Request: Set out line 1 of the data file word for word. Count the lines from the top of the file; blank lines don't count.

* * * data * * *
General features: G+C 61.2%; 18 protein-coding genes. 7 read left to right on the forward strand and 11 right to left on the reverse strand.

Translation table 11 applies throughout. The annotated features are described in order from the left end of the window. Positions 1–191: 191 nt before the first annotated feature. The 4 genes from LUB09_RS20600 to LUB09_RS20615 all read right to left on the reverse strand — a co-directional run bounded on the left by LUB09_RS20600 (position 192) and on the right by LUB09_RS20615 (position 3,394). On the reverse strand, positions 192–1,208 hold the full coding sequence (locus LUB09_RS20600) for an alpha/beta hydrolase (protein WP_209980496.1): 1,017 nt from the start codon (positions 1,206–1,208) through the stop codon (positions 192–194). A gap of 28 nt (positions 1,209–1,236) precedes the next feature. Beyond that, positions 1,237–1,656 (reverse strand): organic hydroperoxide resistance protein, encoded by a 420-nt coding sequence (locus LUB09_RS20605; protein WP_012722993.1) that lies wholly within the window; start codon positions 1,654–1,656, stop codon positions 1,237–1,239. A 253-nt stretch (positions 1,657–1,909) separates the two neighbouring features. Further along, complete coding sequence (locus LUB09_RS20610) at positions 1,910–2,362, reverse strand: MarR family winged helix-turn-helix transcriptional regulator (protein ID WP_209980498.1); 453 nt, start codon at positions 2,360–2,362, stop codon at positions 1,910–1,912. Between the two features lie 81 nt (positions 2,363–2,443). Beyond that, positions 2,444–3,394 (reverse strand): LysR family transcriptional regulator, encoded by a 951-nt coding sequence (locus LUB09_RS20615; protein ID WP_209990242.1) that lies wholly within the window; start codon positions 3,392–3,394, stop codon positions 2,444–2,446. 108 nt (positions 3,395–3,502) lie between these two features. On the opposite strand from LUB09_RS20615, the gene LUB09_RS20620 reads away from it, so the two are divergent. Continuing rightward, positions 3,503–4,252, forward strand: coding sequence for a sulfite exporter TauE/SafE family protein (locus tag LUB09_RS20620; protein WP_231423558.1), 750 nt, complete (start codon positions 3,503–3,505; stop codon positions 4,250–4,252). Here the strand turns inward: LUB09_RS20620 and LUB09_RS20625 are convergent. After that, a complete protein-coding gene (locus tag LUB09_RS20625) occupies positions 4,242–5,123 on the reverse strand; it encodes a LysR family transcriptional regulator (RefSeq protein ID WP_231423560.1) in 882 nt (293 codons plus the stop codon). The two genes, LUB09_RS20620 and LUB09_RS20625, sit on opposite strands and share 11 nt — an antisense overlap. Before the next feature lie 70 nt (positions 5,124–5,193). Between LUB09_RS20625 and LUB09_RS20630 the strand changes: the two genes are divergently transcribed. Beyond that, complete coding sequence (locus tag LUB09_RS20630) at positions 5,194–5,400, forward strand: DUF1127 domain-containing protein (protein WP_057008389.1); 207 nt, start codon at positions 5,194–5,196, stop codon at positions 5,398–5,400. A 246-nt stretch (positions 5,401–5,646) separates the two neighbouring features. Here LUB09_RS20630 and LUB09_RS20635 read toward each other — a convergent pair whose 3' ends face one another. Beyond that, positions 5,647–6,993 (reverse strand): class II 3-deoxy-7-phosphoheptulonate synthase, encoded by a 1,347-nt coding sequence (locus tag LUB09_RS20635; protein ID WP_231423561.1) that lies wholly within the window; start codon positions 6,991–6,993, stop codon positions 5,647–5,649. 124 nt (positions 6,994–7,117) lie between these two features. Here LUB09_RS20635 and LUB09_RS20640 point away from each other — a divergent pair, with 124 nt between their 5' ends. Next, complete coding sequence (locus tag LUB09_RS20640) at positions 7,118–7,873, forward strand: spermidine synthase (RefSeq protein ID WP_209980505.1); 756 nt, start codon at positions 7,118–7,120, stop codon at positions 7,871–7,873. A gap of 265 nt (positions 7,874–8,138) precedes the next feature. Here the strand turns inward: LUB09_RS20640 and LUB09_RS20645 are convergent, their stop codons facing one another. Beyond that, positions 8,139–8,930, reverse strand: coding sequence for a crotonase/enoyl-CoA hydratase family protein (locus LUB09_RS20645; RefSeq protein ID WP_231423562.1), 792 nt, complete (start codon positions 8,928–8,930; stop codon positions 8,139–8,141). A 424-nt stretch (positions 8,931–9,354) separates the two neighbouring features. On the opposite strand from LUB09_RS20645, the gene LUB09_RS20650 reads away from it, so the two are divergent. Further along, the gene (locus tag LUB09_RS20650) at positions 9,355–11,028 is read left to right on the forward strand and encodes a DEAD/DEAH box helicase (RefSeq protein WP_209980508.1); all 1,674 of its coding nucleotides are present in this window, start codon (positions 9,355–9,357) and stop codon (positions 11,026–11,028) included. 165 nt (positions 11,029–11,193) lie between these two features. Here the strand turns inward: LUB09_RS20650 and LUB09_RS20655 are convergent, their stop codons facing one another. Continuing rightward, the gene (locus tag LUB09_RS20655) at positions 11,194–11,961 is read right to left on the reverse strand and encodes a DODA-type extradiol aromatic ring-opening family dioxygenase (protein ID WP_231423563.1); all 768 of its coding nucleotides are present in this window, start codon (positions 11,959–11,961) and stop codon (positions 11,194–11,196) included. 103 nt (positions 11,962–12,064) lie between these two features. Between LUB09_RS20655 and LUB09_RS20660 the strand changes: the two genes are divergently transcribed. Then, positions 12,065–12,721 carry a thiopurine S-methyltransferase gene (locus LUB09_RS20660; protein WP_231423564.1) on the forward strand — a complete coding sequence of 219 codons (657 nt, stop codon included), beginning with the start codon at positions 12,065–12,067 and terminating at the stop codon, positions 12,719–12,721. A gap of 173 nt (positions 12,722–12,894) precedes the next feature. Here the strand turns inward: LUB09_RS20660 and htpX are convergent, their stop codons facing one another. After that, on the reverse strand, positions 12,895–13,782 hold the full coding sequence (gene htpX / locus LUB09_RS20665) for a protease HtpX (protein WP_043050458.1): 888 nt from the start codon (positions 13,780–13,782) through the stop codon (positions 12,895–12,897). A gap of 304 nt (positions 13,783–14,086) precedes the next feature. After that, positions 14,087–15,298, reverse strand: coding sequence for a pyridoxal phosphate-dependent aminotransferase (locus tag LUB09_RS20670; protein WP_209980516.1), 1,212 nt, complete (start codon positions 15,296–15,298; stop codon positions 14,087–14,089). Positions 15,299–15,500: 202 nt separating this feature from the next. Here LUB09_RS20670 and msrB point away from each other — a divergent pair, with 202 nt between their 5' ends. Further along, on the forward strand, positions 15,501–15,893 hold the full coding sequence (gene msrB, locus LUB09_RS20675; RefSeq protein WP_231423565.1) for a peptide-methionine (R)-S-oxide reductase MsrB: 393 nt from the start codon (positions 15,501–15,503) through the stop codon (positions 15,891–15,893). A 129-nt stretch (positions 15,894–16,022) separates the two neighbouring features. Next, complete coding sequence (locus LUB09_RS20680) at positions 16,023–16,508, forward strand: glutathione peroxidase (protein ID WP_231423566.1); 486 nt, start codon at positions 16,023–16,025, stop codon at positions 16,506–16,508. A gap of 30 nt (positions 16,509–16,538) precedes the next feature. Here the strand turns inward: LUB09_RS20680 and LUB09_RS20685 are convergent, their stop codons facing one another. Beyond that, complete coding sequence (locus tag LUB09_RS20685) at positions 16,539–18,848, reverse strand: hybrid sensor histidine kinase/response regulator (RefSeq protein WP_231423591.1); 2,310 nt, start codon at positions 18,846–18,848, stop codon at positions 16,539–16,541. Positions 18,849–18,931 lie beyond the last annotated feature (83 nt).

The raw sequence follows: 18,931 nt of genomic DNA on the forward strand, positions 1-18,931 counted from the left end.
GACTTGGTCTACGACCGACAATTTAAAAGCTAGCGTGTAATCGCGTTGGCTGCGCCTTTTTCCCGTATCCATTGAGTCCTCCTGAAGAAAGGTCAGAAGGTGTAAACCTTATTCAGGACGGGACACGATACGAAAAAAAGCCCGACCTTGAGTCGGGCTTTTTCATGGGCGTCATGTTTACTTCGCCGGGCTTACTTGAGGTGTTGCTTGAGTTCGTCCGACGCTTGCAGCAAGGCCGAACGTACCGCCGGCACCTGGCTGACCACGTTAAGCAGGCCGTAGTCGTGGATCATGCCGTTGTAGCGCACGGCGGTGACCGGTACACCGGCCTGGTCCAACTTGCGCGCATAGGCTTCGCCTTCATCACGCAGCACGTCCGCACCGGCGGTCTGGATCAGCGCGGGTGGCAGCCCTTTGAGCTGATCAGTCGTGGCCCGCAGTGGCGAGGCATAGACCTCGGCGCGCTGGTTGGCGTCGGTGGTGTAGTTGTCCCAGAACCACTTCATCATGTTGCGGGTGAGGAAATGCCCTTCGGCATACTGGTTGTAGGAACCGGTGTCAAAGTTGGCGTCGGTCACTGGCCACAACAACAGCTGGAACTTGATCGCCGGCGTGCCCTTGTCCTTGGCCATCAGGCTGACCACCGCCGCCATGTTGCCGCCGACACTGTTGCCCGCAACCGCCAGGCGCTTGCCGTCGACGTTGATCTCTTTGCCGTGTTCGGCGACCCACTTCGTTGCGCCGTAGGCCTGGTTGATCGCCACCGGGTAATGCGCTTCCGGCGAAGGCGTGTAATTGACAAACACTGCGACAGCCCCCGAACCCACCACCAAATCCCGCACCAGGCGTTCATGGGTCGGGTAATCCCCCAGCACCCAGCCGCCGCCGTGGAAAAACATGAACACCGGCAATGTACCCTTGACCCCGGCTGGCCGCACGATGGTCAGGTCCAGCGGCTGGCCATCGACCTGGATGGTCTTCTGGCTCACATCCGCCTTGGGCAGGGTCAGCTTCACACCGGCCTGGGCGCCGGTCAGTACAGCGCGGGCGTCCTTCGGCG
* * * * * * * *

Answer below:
General features: G+C 61.2%; 18 protein-coding genes. 7 read left to right on the forward strand and 11 right to left on the reverse strand.